While the user threading library will schedule user threads, the kernel will schedule the underlying LWPs. Without coordination between the kernel and the thread library the kernel can make sub-optimal scheduling decisions. Further, it is possible for cases of deadlock to occur when user threads distributed over several LWPs try to acquire the same resources that are used by another user thread that is not currently running.
One solution to this problem is scheduler activation. This is a method for the kernel and the thread library to cooperate. The kernel notifies the thread library's scheduler about certain events (such as when a thread is about to block) and the thread library can make a decision on what action to take. The notification call from the kernel is called an "upcall".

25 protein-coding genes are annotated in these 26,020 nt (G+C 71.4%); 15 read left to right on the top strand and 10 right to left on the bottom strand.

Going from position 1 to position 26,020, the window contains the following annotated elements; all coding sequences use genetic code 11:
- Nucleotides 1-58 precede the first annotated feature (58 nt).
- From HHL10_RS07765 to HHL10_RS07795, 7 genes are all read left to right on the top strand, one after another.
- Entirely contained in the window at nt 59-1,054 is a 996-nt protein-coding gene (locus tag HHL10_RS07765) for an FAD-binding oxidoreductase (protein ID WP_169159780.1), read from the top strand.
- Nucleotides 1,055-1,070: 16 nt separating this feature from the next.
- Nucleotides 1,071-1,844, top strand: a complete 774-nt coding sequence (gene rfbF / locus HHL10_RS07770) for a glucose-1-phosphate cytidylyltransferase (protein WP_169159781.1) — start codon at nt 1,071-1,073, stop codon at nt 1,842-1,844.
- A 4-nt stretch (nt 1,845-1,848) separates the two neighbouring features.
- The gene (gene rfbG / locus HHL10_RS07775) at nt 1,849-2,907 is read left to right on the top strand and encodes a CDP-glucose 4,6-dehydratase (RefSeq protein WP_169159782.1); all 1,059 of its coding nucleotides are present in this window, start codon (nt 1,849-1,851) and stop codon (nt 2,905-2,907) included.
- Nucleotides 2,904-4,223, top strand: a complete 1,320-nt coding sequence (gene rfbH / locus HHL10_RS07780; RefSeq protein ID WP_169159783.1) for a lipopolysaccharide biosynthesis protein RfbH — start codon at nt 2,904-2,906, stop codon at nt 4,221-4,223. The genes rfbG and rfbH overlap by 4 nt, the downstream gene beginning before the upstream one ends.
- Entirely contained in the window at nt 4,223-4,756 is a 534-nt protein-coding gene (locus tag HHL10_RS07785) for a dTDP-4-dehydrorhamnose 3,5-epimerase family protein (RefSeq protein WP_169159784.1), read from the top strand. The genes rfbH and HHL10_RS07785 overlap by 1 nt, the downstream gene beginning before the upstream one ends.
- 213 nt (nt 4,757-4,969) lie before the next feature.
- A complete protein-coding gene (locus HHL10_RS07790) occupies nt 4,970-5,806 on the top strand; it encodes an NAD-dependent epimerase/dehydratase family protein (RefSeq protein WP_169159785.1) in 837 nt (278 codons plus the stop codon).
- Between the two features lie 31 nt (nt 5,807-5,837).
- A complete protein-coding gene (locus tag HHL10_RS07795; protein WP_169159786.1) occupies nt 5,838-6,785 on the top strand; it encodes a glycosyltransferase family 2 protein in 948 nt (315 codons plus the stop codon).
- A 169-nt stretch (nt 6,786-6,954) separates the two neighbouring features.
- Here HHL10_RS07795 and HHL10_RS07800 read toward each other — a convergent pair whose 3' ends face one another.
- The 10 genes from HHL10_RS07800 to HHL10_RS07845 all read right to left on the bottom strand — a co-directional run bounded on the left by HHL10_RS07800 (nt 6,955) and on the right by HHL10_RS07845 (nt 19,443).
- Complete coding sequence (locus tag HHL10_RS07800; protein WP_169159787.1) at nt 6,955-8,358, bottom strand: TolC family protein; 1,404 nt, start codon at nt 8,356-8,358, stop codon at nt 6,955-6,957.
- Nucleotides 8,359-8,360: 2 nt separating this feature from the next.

A user level library has no control over the underlying mechanism, it only receives notifications from the kernel and schedules user threads onto available LWPs, not processors. The kernel's scheduler then decides how to schedule the LWPs onto the processors. This means that LWPs can be seen by the thread library as "virtual processors".
Read more about this topic: Light-weight Process